Combining Counseling And Medication Therapy For Depression




Just more than a generation ago, the typical tandem of medication therapy and psychotherapy and other forms of counseling seemed unattainable. Psychiatry was opposed by political and ideological struggles between biologic psychiatry and psychoanalysis, particularly in the United States. Psychoanalysts from the said country were inclined to consider psychopharmacology as a mediocre therapy that covered over issues instead of tackling them head-on. They agreed that indications inhibited by medications would gradually be substituted by others that are similarly debilitating.

In turn, advocates of biologic psychiatry frequently see psychoanalysis as a type of trickery that was an expensive waste of time at best and increased suffering that psychopharmacologists were attempting to improve.

Pros Of Combined Counseling and Medication Therapy

Ever since, several studies have found combined therapy for depression to have a lot of pros compared to single-modality therapy. This applies to psychodynamic therapy and interpersonal therapies, which is a manual descendent of psychodynamic therapy. The indications were not very clear for cognitive behavioral therapy, with numerous previous studies revealing only insignificant tendencies towards an advantage of combined therapies. It seems, however, that this might suggest restrictions in study designs common of that period. Some studies have also shown a benefit to using pharmacotherapy and cognitive behavioral therapy.

So does this indicate that every patient manifesting with depression must be encouraged to have psychotherapy in conjunction with medications? In a typical world with limitless resources, this could be possible. Conversely, considerations must be made about the cost/benefit ratio. Although combined therapies are more effective compared to stand-alone treatments, the effects are largely unassertive. Statistically substantial disparities might not be clinically relevant. With the extra tension and stress of giving combined treatments on inadequate mental health services, it might be more advantageous to offer medication therapy and counseling and other forms of psychotherapies to individuals who have a higher likelihood of showing significant outcomes.

Patients Who Respond Better To Combined Therapy

Though evidence on combined therapy is still quite small, some guidance has been seen regarding which individuals with depression have a higher likelihood of gaining remarkable benefits. Patients with major depression, dysfunctional cognitions, and chronic depression all present more clinically significant and strong responses to medications combined with psychotherapy.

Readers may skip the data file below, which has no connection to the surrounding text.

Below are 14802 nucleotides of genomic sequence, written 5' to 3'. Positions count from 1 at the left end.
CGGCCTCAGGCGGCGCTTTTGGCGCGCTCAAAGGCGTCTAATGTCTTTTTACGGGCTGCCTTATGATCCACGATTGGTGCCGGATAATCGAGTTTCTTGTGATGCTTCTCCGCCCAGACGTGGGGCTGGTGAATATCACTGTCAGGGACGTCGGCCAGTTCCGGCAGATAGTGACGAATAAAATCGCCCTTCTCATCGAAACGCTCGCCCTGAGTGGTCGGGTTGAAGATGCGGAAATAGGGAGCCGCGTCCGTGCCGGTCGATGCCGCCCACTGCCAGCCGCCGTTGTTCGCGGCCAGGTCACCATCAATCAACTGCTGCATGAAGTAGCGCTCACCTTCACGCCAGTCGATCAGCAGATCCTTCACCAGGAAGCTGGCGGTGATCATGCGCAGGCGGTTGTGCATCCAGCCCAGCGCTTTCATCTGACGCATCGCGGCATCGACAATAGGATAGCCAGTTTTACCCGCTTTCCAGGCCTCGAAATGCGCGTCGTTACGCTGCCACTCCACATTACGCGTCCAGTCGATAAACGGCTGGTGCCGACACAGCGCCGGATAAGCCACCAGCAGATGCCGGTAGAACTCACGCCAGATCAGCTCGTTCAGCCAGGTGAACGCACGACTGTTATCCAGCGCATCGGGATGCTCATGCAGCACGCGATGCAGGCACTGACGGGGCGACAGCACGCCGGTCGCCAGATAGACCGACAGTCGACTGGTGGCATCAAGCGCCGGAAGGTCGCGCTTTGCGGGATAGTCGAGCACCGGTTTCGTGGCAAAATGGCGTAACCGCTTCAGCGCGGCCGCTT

An insufficient reaction to single-modality therapy is another reason to take into account combine therapy. Individuals with depression that does not respond well to antidepressants alone present an increased response when the treatment is combined with psychotherapy. In addition, those who do not respond to psychotherapy gain extra benefits when complemented with antidepressants.

It is important to note that these classifications of patients usually get therapy from psychiatrists. With more and more antidepressants being prescribed by medical professionals who are not psychiatrists, the psychiatrists usually see patients with more chronic, major, and therapy-resistant illnesses and those with treatments convoluted by maladaptive personality types and unusual behaviors.

What Makes It Better?

Experts have yet to know more about the superiority of combined therapy. Some benefits may ensue merely from additive effects. Every therapy is effective in itself. Hence, complementing the efficacy of each offers a collective impact. There could also be collaborative effects that have led to the superior effectiveness of combined therapy. For instance, pharmacotherapy might make more individuals more accessible for therapy by alleviating treatment-intrusive issues like debilitating anxiety, depression, and psychosis.

Current evidence implies that there could also be other more directly biological effects. Among the neurobiological effects of antidepressants is apparently increased neural turnover, with trimming of dendritic synapses and increasing sprouting. This interesting research indicates that antidepressants might make for increased plastic neural channels, which could, in turn, permit for more fast learning, like in psychotherapy.

Psychotherapy and other forms of counseling could also improve the efficacy of medication therapy. One method where this may happen is by enhanced compliance. Numerous studies have established that patients receiving psychotherapy and medications have a reduced amount of medication treatment cessation. Simultaneous therapy could also enhance the therapeutic alliance and augment patient approval with treatment.


The therapeutic union, in turn, does have a profound impact on the effectiveness of antidepressants. Furthermore, the psychosomatically anxious patient vulnerable to negative medication responses could gain attention to psychological backgrounds or somatic responses.

Combined therapy has been proven to be more efficient than single-modality therapies and adequately more effective for specific types of patients. Still, more research needs to be performed to confirm whether or not there are other categories of patients suffering from depression who would gain from combined therapy.

There is ultimately a lot more to learn about particular factors, such as treatment combination, that may lead to increased therapy effectiveness or combined therapy.